that way,” said Lee. He added that gas was his preferred option for chlorine addition since the plant is too big for tablets
or powder and bleach would likely cost twice as much.
Two 1-ton cylinders of chlorine are stored in a covered
building. Sulfur dioxide, used at the end of the plant process
for dechlorination, is stored inside an enclosed building.
Each chlorine and sulfur dioxide cylinder was placed inside
a special vessel apparatus in 2010 and 2012, respectively, to
contain and process any leaks. These ChlorTainer™ cylinder
containment vessels, supplied with loaders, scale systems, and
instrumentation, were manufactured by TGO Technologies of
Santa Rosa, Calif.
“That vessel containment was much preferred to a
scrubber-type solution, which would require major building
modifications,” Lee noted. “A scrubber system would also
have required a special six-member, trained response team to
be available to deal with a leak within the building.”
“With the vessels, it is all done automatically, with minimal
personal exposure. And with two tanks for each gas, we don’t
have to suffer any plant process interruption if there is leak
containment going on in one of them.”
Lee said the procedures for leak management were not dif-
ficult and that the container manufacturer was very helpful
with training. “We got used to it during some minor episodes
that occurred during cylinder deliveries,” he recalled. “They
had been placed in the containment, so we just bypassed to
the other cylinder while the gas leak was vacuumed out.”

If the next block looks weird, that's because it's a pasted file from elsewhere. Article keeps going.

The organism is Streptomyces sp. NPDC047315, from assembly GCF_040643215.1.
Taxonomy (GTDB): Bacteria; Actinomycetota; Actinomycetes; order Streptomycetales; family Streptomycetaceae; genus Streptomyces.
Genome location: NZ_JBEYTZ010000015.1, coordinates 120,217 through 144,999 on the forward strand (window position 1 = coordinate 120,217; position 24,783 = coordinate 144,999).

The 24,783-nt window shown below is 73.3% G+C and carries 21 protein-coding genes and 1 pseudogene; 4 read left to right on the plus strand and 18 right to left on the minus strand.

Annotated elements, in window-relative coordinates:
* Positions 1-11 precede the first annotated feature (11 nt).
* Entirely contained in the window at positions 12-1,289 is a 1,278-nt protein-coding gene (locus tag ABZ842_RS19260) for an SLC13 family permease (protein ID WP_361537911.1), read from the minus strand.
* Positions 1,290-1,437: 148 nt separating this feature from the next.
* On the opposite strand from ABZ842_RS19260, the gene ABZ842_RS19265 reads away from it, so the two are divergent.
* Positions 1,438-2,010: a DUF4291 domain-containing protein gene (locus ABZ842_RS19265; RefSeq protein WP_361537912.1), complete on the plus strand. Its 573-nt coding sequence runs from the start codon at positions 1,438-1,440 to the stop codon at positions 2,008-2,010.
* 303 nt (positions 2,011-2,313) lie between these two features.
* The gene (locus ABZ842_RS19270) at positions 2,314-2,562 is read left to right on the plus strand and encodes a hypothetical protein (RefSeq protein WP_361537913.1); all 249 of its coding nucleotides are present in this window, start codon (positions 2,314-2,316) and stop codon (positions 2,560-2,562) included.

The containment vessels were positioned on a concrete pad
and bolted down. With any accidental leaks of chlorine kept
within the containment vessel, no atmospheric venting is gen-
erated. The vessels are ASME-rated pressure tanks and any
leaks are recycled to the injection system at
a normal flow rate. A failsafe valve ties into
the chlorine sensor, so that in the event of
an external release, the failsafe valve will
close and sense it is under vacuum.
Any leak or release of chlorine gas from
the vacuum line downstream of a vacuum
regulator will compromise the vacuum condition and cause the vacuum regulator to
close, stopping the flow of chlorine gas to
the vacuum line. The maximum release of
chlorine gas will be the amount of chlorine
gas that is the length of the vacuum line to
the chlorine injector and not drawn into the
water solution by the suction of the injector.
There can be a question of the integrity of the system from
the outlet line, where chlorine gas penetrates the wall of the
pressure vessel, to the location where the vacuum line leaves
the outlet side of the pressure regulator. A study has shown
this could release less than 0.0009 lbs of chlorine gas. Should
there be a gas leak inside a vessel, there is no waste, as the
gas is processed at a normal rate until everything is used.
WATER TREATMENT PLANT APPLICATION
At a 12-MGD water treatment plant (WTP) operated by
the City of Benicia, Calif., Superintendent Scott Rovanpera
reports that abandoning a plan to switch from chlorine gas
to bleach for primary disinfection was enabled through a
well-engineered risk management plan for any gas leak risk,
thereby allowing him to continue receiving much appreciated
benefits from using gas.
“When I started here in 1997, there was already a design
engineering study underway toward installing a sodium hypochlorite (bleach) system to replace chlorine gas,” recalled
“But I knew of significant problems with using sodium
hypochlorite in a treatment plant nearby; it was leaking at
pipe unions and ball valves,” he noted. “I also saw that our
location was in a rural area of north Benicia, with few people anywhere within a mile of the plant, thereby creating a
huge buffer in the event of a gas leak.” Rovanpera added that
there hadn’t been a major gas leak since the plant opened in
1971; just a few minor ones with transfer hoses when storage
tanks were changed.
“We also much appreciated the chlorine gas as an exceptionally strong oxidant that could break down the walls
of bacteria and viruses, and it was far less expensive than
Chlor Tainer™ cylinder containment vessels, shown
here at Benicia’s water treatment plant, are designed
for not less than 40 years of service.